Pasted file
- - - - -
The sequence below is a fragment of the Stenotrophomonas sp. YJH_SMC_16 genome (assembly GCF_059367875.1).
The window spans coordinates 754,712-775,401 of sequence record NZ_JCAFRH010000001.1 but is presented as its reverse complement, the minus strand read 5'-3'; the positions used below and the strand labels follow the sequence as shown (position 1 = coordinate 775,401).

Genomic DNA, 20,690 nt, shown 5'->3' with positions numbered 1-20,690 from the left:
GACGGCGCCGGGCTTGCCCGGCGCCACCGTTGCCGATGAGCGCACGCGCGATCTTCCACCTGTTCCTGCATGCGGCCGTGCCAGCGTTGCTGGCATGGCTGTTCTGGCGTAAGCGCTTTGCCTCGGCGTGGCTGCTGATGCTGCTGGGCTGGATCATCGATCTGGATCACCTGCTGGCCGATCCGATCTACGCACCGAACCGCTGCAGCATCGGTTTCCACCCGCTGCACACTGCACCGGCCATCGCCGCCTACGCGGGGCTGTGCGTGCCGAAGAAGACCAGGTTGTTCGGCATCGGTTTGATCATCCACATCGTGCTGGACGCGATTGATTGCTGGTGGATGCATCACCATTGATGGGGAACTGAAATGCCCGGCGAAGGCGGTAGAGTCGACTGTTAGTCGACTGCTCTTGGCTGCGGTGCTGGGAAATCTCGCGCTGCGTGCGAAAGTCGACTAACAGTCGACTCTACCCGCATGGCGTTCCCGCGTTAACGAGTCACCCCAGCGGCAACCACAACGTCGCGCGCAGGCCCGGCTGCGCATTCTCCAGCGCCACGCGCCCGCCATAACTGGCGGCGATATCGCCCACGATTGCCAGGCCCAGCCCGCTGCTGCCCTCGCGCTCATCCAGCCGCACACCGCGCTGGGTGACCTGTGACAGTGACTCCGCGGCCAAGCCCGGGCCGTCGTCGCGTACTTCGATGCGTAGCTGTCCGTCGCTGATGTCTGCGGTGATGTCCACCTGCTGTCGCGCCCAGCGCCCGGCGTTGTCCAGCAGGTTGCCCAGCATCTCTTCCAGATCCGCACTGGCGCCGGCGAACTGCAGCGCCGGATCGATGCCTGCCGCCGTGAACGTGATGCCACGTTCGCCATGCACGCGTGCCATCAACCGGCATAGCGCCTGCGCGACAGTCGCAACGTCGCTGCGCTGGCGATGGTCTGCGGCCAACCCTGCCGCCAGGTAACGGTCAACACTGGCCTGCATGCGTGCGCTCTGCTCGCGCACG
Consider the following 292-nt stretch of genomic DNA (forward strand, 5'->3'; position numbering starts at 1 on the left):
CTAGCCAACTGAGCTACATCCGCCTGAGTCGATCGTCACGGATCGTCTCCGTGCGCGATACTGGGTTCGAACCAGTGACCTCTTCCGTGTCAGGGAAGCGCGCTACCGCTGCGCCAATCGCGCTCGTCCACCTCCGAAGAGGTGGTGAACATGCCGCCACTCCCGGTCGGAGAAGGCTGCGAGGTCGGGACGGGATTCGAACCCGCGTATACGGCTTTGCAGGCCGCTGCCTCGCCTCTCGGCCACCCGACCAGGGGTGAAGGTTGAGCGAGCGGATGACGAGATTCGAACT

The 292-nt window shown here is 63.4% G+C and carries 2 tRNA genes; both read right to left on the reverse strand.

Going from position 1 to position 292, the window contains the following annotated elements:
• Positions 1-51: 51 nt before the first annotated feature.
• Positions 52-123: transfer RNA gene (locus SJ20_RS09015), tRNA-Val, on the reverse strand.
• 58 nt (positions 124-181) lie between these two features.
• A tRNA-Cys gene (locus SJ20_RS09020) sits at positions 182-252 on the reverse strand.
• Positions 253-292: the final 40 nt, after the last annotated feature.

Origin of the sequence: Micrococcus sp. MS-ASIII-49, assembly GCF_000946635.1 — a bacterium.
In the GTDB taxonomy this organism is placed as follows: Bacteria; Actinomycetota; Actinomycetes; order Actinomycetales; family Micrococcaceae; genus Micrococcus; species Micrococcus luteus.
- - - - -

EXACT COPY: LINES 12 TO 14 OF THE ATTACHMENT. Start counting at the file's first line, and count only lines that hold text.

• A tRNA-Cys gene (locus SJ20_RS09020) sits at positions 182-252 on the reverse strand.
• Positions 253-292: the final 40 nt, after the last annotated feature.

Origin of the sequence: Micrococcus sp. MS-ASIII-49, assembly GCF_000946635.1 — a bacterium.